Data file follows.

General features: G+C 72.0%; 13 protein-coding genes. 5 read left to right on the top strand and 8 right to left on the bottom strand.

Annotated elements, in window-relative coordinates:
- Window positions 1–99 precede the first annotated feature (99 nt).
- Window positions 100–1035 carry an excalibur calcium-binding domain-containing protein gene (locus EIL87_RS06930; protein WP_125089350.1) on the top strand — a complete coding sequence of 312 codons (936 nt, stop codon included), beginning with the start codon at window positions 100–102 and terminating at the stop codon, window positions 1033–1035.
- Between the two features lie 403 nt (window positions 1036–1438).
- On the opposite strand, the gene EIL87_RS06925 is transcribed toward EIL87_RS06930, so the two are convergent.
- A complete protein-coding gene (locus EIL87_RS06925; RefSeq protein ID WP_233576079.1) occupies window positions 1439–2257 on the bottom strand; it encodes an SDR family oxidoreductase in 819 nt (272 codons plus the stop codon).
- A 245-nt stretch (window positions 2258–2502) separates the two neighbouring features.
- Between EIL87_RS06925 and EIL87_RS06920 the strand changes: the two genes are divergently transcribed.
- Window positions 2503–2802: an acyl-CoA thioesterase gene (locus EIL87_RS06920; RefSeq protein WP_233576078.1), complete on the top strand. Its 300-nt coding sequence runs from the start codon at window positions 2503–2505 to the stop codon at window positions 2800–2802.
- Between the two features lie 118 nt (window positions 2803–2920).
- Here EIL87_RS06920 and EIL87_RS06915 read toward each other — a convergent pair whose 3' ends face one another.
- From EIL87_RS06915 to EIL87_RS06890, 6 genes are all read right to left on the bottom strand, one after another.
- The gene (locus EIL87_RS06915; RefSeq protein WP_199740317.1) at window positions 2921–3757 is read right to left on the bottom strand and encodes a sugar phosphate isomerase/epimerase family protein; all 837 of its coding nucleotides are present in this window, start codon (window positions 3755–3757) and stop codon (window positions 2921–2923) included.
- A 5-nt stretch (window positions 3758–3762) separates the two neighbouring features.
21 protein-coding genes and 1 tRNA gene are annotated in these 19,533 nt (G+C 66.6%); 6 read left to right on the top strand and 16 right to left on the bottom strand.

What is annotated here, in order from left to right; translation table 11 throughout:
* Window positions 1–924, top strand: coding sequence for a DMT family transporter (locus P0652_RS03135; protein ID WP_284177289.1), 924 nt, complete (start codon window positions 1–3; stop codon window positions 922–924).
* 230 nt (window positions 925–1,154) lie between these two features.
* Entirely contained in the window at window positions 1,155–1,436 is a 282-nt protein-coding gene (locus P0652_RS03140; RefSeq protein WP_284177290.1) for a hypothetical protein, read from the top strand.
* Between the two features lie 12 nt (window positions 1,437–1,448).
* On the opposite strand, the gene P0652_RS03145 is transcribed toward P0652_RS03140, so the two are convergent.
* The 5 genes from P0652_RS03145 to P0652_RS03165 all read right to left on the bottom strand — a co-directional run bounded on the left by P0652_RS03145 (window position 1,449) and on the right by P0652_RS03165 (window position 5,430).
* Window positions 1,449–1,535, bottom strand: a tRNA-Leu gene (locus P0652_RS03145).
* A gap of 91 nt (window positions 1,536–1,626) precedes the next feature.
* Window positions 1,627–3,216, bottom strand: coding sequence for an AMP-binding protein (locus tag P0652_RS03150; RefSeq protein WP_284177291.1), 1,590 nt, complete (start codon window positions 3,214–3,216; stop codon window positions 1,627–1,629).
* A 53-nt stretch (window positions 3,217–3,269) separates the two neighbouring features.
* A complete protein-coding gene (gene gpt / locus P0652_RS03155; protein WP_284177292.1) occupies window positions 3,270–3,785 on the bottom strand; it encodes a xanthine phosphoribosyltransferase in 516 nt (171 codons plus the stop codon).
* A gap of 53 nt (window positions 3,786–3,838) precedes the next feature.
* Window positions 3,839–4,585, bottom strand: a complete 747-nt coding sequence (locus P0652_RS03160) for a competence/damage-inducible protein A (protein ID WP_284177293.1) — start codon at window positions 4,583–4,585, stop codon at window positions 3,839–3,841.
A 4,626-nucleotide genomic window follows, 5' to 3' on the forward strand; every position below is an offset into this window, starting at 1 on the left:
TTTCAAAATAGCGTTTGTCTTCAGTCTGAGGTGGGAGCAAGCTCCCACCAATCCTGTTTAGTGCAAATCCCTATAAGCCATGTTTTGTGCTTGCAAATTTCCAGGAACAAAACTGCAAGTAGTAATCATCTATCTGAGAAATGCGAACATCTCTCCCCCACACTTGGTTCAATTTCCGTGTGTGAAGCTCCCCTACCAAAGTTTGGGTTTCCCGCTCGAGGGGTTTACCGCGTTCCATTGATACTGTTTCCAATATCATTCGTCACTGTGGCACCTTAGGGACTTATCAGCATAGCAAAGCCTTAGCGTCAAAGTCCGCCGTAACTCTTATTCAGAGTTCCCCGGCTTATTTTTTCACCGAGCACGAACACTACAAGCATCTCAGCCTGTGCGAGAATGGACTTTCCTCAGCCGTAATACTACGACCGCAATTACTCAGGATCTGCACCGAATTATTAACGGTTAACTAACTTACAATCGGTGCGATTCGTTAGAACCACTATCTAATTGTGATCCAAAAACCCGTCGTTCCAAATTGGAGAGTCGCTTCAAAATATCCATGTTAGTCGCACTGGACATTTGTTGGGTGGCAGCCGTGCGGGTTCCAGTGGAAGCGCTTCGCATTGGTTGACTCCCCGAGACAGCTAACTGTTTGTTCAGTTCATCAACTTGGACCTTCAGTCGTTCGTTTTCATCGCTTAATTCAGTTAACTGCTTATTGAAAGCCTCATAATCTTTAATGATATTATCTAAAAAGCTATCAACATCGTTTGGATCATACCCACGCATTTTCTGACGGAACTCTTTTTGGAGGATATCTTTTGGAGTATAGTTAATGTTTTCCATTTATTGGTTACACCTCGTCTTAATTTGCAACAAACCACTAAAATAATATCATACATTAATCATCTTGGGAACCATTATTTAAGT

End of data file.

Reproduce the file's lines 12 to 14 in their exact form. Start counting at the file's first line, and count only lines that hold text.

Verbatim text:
- Here EIL87_RS06920 and EIL87_RS06915 read toward each other — a convergent pair whose 3' ends face one another.
- From EIL87_RS06915 to EIL87_RS06890, 6 genes are all read right to left on the bottom strand, one after another.
- The gene (locus EIL87_RS06915; RefSeq protein WP_199740317.1) at window positions 2921–3757 is read right to left on the bottom strand and encodes a sugar phosphate isomerase/epimerase family protein; all 837 of its coding nucleotides are present in this window, start codon (window positions 3755–3757) and stop codon (window positions 2921–2923) included.